This story from Discovery News caught my attention for its shear shock value. The scene below looks just like a pebbly shoreline. But, it isn’t at all. That entire “shoreline” is awash with dead sardines washed ashore the day after a storm in Japan’s port Ohara. The fish began to wash ashore on June 3 and locals are scrambling to clean up the waste.
Discovery News reported this alarming fish kill at Ohara port in Japan.
I was further shocked when this “beach” of dead fish in Japan was compared to the massive Ogeechee fish kill here in Georgia last year, a problem that may be happening again at Briar Creek. Thousands of dead fish were found along 70 miles of the Ogeechee River last May. Lab tests showed they died from a disease that typically only affects fish stressed by environmental changes. Water samples taken last August showed “extremely high levels of formaldehyde as well as above-normal levels of nitrogen, ammonia and sulfates.”
The common link between the two fish kills may be a lack of oxygen. The fish are surrounded by water, which is how they prefer it, but that water has to have a certain oxygen saturation to maintain life. And, the oxygen required by aquatic species is not the same across the board. For example, catfish need less oxygen than, say, salmon. Similarly, those creatures living at the bottom depths of the ocean presumably need less oxygenated water than those which live higher up in the sea, where there is generally more oxygen.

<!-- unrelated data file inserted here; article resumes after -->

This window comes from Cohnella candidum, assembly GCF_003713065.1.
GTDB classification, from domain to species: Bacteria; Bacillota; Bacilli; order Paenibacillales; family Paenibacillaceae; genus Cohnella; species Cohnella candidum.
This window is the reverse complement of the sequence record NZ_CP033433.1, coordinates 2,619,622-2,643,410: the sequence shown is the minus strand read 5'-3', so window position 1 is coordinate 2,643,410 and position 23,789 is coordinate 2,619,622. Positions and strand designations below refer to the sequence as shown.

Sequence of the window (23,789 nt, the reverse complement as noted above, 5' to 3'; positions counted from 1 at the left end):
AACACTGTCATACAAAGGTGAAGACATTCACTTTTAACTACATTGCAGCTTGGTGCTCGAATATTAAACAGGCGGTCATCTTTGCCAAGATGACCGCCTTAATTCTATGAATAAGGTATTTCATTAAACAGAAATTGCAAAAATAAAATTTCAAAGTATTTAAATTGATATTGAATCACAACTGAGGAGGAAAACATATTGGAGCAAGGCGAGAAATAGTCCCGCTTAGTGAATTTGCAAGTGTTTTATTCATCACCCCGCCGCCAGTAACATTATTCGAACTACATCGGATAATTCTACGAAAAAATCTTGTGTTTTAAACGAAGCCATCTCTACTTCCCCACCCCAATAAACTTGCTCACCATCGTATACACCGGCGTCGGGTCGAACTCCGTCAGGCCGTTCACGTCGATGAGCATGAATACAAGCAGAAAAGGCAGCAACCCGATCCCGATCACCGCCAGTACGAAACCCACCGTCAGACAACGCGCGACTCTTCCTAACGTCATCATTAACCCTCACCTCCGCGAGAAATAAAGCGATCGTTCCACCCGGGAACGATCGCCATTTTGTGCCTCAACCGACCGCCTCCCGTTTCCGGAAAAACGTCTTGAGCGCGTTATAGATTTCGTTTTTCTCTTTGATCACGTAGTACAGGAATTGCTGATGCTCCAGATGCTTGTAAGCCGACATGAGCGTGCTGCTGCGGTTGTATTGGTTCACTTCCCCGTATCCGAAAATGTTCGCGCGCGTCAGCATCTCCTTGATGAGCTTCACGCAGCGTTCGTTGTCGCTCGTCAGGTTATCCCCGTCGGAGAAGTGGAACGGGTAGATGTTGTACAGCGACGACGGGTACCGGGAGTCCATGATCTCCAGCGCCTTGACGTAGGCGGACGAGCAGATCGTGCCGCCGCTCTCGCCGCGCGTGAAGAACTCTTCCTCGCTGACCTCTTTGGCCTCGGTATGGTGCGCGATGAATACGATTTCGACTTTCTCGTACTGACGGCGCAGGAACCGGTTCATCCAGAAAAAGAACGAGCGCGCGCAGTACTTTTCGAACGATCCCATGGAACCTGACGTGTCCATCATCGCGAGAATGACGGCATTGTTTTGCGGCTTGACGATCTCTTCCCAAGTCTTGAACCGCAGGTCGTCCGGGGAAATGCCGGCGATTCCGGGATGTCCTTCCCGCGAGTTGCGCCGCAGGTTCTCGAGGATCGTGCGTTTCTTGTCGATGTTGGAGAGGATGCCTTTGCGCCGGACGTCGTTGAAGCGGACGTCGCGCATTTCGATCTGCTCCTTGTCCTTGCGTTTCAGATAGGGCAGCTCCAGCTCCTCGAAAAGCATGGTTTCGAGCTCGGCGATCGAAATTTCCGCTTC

The current theory for the Japanese fish kill is that “possibly an oxygen-poor water column in the ocean caused the sardines to sweep into the harbor with a storm the day before. As a result, the oxygen levels in the area may have dipped too low and killed the fish.”
By contrast, the Ogeechee fish kill was traced back to improper waste management by King America Finishing, a textile processor upriver from the kill. That company has been fined $1 million to clean the river. The chemical fire retardant that was dumped into the river decreased the oxygen levels so severely that it killed over 38,000 fish in the area.
As an environmental asset, Georgia's waterways are a mainstay of industry supporting tourism, trade, fishing, and relaxation for millions of people each year, not the least of whom are those living along the waterways. Keeping these areas clean and safe is vital to maintaining health for Georgia's citizens and economy.